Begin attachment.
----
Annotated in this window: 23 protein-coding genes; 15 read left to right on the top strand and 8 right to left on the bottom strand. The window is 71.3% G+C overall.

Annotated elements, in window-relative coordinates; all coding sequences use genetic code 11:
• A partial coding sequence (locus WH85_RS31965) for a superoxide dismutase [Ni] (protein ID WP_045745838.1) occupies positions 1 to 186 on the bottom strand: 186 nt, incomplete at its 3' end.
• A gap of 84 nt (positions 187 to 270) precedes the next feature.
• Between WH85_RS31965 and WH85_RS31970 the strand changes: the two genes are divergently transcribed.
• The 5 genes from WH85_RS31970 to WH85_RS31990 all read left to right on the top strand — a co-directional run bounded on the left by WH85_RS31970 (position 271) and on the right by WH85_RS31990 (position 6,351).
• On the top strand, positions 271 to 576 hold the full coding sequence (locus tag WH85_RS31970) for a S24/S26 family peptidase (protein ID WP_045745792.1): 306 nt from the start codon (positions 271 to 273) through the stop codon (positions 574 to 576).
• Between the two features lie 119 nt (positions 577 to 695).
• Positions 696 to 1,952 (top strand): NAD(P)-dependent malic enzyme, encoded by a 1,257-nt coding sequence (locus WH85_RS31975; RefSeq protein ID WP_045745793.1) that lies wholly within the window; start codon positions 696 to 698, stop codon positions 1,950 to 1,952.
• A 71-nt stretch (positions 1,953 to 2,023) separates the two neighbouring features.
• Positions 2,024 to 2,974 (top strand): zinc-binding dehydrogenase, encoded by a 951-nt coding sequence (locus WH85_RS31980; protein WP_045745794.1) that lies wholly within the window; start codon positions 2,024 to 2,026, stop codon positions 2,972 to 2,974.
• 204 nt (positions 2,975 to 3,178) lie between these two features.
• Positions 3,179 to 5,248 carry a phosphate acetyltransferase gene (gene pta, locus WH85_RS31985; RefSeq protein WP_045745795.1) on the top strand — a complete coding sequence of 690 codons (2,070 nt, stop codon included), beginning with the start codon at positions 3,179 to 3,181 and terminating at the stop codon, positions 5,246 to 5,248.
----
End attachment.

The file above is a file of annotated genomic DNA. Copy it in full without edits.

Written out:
Annotated in this window: 23 protein-coding genes; 15 read left to right on the top strand and 8 right to left on the bottom strand. The window is 71.3% G+C overall.

Annotated elements, in window-relative coordinates; all coding sequences use genetic code 11:
• A partial coding sequence (locus WH85_RS31965) for a superoxide dismutase [Ni] (protein ID WP_045745838.1) occupies positions 1 to 186 on the bottom strand: 186 nt, incomplete at its 3' end.
• A gap of 84 nt (positions 187 to 270) precedes the next feature.
• Between WH85_RS31965 and WH85_RS31970 the strand changes: the two genes are divergently transcribed.
• The 5 genes from WH85_RS31970 to WH85_RS31990 all read left to right on the top strand — a co-directional run bounded on the left by WH85_RS31970 (position 271) and on the right by WH85_RS31990 (position 6,351).
• On the top strand, positions 271 to 576 hold the full coding sequence (locus tag WH85_RS31970) for a S24/S26 family peptidase (protein ID WP_045745792.1): 306 nt from the start codon (positions 271 to 273) through the stop codon (positions 574 to 576).
• Between the two features lie 119 nt (positions 577 to 695).
• Positions 696 to 1,952 (top strand): NAD(P)-dependent malic enzyme, encoded by a 1,257-nt coding sequence (locus WH85_RS31975; RefSeq protein ID WP_045745793.1) that lies wholly within the window; start codon positions 696 to 698, stop codon positions 1,950 to 1,952.
• A 71-nt stretch (positions 1,953 to 2,023) separates the two neighbouring features.
• Positions 2,024 to 2,974 (top strand): zinc-binding dehydrogenase, encoded by a 951-nt coding sequence (locus WH85_RS31980; protein WP_045745794.1) that lies wholly within the window; start codon positions 2,024 to 2,026, stop codon positions 2,972 to 2,974.
• 204 nt (positions 2,975 to 3,178) lie between these two features.
• Positions 3,179 to 5,248 carry a phosphate acetyltransferase gene (gene pta, locus WH85_RS31985; RefSeq protein WP_045745795.1) on the top strand — a complete coding sequence of 690 codons (2,070 nt, stop codon included), beginning with the start codon at positions 3,179 to 3,181 and terminating at the stop codon, positions 5,246 to 5,248.